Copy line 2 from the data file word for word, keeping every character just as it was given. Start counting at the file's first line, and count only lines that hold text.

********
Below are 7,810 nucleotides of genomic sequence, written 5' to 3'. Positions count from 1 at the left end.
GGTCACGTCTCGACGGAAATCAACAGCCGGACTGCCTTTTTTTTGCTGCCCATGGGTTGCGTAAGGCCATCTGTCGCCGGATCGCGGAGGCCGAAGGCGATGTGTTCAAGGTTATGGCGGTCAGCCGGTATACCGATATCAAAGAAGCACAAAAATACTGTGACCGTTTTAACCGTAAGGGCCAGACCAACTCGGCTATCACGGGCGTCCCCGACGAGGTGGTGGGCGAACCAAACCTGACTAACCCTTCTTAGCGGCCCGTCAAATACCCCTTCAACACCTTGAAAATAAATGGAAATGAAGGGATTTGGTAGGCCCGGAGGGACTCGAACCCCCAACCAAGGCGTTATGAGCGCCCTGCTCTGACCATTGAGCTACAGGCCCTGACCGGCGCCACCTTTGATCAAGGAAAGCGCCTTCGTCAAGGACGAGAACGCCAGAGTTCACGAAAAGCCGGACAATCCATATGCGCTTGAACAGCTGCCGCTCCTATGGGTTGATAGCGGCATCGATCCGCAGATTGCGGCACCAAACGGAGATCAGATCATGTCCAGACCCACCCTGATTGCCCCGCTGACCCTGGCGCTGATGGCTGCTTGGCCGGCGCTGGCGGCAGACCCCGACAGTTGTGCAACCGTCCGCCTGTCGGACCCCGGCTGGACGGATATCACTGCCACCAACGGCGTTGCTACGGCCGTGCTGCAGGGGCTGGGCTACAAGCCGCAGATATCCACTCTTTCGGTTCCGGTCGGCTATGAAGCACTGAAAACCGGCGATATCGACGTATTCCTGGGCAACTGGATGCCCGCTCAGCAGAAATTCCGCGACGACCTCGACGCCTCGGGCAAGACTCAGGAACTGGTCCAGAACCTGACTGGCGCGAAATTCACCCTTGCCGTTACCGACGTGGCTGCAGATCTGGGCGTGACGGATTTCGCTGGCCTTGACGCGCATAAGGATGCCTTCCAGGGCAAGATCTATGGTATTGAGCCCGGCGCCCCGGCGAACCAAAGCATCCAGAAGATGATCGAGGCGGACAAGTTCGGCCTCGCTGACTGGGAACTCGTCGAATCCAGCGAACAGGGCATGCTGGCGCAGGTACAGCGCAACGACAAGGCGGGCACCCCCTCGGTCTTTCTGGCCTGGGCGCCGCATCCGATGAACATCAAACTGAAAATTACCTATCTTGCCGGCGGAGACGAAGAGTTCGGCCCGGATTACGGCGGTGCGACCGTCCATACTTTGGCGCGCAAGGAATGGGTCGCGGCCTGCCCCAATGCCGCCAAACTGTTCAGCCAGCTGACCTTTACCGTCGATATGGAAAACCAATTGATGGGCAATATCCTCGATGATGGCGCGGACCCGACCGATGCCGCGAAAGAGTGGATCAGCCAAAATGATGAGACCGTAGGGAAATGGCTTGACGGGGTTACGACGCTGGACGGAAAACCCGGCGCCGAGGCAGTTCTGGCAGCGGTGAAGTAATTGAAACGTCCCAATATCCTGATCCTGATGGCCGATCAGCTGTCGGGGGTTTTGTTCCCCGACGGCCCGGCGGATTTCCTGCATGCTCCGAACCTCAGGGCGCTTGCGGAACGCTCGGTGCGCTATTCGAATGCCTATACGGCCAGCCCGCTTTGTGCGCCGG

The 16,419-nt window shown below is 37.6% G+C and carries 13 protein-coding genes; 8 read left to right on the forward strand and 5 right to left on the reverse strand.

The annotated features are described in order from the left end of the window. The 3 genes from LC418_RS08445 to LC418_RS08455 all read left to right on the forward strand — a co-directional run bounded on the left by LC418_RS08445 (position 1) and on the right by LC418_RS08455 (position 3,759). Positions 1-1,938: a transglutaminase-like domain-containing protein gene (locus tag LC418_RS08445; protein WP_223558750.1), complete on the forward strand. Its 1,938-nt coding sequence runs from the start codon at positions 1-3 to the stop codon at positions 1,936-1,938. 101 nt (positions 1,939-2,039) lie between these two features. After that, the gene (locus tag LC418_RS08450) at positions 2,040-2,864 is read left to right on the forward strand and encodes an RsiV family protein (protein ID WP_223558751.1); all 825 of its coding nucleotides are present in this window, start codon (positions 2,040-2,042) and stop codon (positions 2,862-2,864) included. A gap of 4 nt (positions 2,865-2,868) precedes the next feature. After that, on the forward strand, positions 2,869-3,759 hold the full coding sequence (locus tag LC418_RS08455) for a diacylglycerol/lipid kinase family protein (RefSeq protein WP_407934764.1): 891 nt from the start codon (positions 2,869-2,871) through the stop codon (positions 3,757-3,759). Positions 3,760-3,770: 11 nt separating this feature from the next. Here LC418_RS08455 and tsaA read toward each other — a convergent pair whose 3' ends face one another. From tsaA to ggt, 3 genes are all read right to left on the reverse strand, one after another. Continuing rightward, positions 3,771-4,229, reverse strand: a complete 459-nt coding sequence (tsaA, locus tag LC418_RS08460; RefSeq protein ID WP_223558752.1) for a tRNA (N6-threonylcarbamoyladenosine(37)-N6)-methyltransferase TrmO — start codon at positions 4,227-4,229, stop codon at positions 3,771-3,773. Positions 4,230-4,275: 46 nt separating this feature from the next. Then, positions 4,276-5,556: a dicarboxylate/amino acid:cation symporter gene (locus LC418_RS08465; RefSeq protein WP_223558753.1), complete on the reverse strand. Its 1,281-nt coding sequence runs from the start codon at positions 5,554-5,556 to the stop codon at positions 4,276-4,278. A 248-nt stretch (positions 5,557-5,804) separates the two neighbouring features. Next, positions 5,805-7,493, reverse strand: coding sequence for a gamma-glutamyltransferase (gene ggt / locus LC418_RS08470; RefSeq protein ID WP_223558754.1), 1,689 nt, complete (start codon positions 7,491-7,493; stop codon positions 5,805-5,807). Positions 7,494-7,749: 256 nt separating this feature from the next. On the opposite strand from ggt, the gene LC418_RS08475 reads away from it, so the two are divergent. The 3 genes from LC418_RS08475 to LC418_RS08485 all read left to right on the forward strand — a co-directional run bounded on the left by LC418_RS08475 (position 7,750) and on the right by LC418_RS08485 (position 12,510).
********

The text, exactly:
GGTCACGTCTCGACGGAAATCAACAGCCGGACTGCCTTTTTTTTGCTGCCCATGGGTTGCGTAAGGCCATCTGTCGCCGGATCGCGGAGGCCGAAGGCGATGTGTTCAAGGTTATGGCGGTCAGCCGGTATACCGATATCAAAGAAGCACAAAAATACTGTGACCGTTTTAACCGTAAGGGCCAGACCAACTCGGCTATCACGGGCGTCCCCGACGAGGTGGTGGGCGAACCAAACCTGACTAACCCTTCTTAGCGGCCCGTCAAATACCCCTTCAACACCTTGAAAATAAATGGAAATGAAGGGATTTGGTAGGCCCGGAGGGACTCGAACCCCCAACCAAGGCGTTATGAGCGCCCTGCTCTGACCATTGAGCTACAGGCCCTGACCGGCGCCACCTTTGATCAAGGAAAGCGCCTTCGTCAAGGACGAGAACGCCAGAGTTCACGAAAAGCCGGACAATCCATATGCGCTTGAACAGCTGCCGCTCCTATGGGTTGATAGCGGCATCGATCCGCAGATTGCGGCACCAAACGGAGATCAGATCATGTCCAGACCCACCCTGATTGCCCCGCTGACCCTGGCGCTGATGGCTGCTTGGCCGGCGCTGGCGGCAGACCCCGACAGTTGTGCAACCGTCCGCCTGTCGGACCCCGGCTGGACGGATATCACTGCCACCAACGGCGTTGCTACGGCCGTGCTGCAGGGGCTGGGCTACAAGCCGCAGATATCCACTCTTTCGGTTCCGGTCGGCTATGAAGCACTGAAAACCGGCGATATCGACGTATTCCTGGGCAACTGGATGCCCGCTCAGCAGAAATTCCGCGACGACCTCGACGCCTCGGGCAAGACTCAGGAACTGGTCCAGAACCTGACTGGCGCGAAATTCACCCTTGCCGTTACCGACGTGGCTGCAGATCTGGGCGTGACGGATTTCGCTGGCCTTGACGCGCATAAGGATGCCTTCCAGGGCAAGATCTATGGTATTGAGCCCGGCGCCCCGGCGAACCAAAGCATCCAGAAGATGATCGAGGCGGACAAGTTCGGCCTCGCTGACTGGGAACTCGTCGAATCCAGCGAACAGGGCATGCTGGCGCAGGTACAGCGCAACGACAAGGCGGGCACCCCCTCGGTCTTTCTGGCCTGGGCGCCGCATCCGATGAACATCAAACTGAAAATTACCTATCTTGCCGGCGGAGACGAAGAGTTCGGCCCGGATTACGGCGGTGCGACCGTCCATACTTTGGCGCGCAAGGAATGGGTCGCGGCCTGCCCCAATGCCGCCAAACTGTTCAGCCAGCTGACCTTTACCGTCGATATGGAAAACCAATTGATGGGCAATATCCTCGATGATGGCGCGGACCCGACCGATGCCGCGAAAGAGTGGATCAGCCAAAATGATGAGACCGTAGGGAAATGGCTTGACGGGGTTACGACGCTGGACGGAAAACCCGGCGCCGAGGCAGTTCTGGCAGCGGTGAAGTAATTGAAACGTCCCAATATCCTGATCCTGATGGCCGATCAGCTGTCGGGGGTTTTGTTCCCCGACGGCCCGGCGGATTTCCTGCATGCTCCGAACCTCAGGGCGCTTGCGGAACGCTCGGTGCGCTATTCGAATGCCTATACGGCCAGCCCGCTTTGTGCGCCGG